Ousted CBS sportscaster Brent Musburger told a national television audience Thursday night that the network’s decision not to renew his contract was the result of a vendetta against him by CBS Sports President Neal Pilson and executive producer Ted Shaker. Musburger claimed they are “spreading venom” and out to “defame” him.
“They conspired to get me out of CBS,” Musburger told ABC’s Sam Donaldson in an interview broadcast on “PrimeTime Live.” “These two men decided I was too big for my britches, and that they were going to take me down a peg or two, that I was uncontrollable.”
Reaction from CBS was muted.
“It was disappointing to watch,” Pilson said in a statement released by the network.
“I wish to remember Brent the way he was Monday night, gracious and professional,” Shaker said.
CBS announced Sunday it was not renewing Musburger’s contract, which runs through July. Monday’s NCAA championship basketball game was his final broadcast on the network at which he worked since 1975.
Musburger had sought a new contract, with his brother, Todd, handling the negotiations.
“It was a sham, a setup all the way--a charade, unethical,” Musburger said. “They led us on all the way. They sent somebody to my brother’s office in Chicago and then pulled him off. They never intended to sign me.”
Musburger denied reports that he had sought to raise his $2-million annual salary to $3 million. “We never got to money,” he said.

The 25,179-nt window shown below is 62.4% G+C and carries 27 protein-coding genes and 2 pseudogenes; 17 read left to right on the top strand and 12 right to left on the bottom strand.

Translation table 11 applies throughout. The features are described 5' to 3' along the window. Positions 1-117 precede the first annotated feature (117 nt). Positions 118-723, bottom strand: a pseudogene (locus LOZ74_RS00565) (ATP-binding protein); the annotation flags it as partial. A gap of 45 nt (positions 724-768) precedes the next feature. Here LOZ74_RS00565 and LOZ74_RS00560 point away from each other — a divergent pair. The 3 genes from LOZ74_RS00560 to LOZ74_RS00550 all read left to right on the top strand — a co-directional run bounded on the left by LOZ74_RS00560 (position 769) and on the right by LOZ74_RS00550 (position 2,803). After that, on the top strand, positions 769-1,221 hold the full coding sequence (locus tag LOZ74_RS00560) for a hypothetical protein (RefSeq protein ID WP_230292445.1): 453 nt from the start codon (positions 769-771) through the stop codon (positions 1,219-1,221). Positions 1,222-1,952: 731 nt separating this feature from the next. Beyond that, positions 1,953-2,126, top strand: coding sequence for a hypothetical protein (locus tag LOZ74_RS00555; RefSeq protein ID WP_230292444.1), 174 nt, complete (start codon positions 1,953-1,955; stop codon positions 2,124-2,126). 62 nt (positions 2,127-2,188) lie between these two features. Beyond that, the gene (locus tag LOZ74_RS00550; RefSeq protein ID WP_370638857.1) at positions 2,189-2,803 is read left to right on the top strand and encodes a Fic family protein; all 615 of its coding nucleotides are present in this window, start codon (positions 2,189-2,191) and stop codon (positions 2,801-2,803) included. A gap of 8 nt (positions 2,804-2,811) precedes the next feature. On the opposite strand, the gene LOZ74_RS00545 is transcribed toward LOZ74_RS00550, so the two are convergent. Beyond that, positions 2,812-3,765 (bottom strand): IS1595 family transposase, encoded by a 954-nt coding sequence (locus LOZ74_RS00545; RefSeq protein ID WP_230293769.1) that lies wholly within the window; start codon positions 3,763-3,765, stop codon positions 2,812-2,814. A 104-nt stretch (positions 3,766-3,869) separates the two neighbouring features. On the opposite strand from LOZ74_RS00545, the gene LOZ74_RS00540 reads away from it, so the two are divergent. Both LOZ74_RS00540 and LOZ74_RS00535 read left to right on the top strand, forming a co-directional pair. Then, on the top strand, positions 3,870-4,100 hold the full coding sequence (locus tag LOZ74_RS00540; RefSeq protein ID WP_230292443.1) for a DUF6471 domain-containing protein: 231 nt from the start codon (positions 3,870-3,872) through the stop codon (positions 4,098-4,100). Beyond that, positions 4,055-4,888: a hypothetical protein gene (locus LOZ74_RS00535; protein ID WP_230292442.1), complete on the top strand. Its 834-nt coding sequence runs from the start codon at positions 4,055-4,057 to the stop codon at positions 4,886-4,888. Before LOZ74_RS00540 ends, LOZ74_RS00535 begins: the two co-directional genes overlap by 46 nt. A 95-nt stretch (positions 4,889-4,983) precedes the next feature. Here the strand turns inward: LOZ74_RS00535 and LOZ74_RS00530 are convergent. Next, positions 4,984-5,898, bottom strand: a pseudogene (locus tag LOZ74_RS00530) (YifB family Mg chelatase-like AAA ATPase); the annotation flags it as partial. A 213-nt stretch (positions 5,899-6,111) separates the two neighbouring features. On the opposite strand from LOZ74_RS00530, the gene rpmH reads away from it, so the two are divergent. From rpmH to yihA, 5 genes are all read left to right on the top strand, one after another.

During a 15-minute interview, Musburger spent much of his time attacking Shaker, a five-time Emmy winner.
“He wants puppets for announcers,” Musburger said. “He doesn’t want people to think for themselves.”
Musburger charged that after Loyola Marymount’s 62-60 victory over Alabama in the NCAA West Regional semifinals March 23, Shaker, through a producer, told Musburger not to mention the late Hank Gathers, the Loyola star who died March 4, on the next broadcast.
Shaker has worked for CBS Sports since 1978. His assignments have included producing “The NFL Today” and CBS’ NBA and NCAA tournament coverage. Musburger has served as host or announcer for all those events.
Musburger had been under fire from television critics for several years for appearing on too many events. In recent years, CBS had reduced his workload, dropping him as the play-by-play announcer from the NBA and as the host of the Masters golf telecasts. However, Musburger told Donaldson it was not his idea, but requests by CBS executives that led him to broadcast more events.
“Frank Chirkinian (who produces and directs CBS’ golf telecasts) came to me and said we lost Vin Scully (to NBC) and needed a story-teller. ‘Would you come in and help out?’ ” Musburger said. “On (tennis’) U.S. Open, Van Gordon Sauter (then-CBS Sports president) said we’ve got to put together a half-hour show.”
Musburger’s future has been the subject of much conjecture.
“I’m going someplace,” Musburger said. “I’ll sit back and take a look at the offers. You don’t have to pay me $2 million a year.”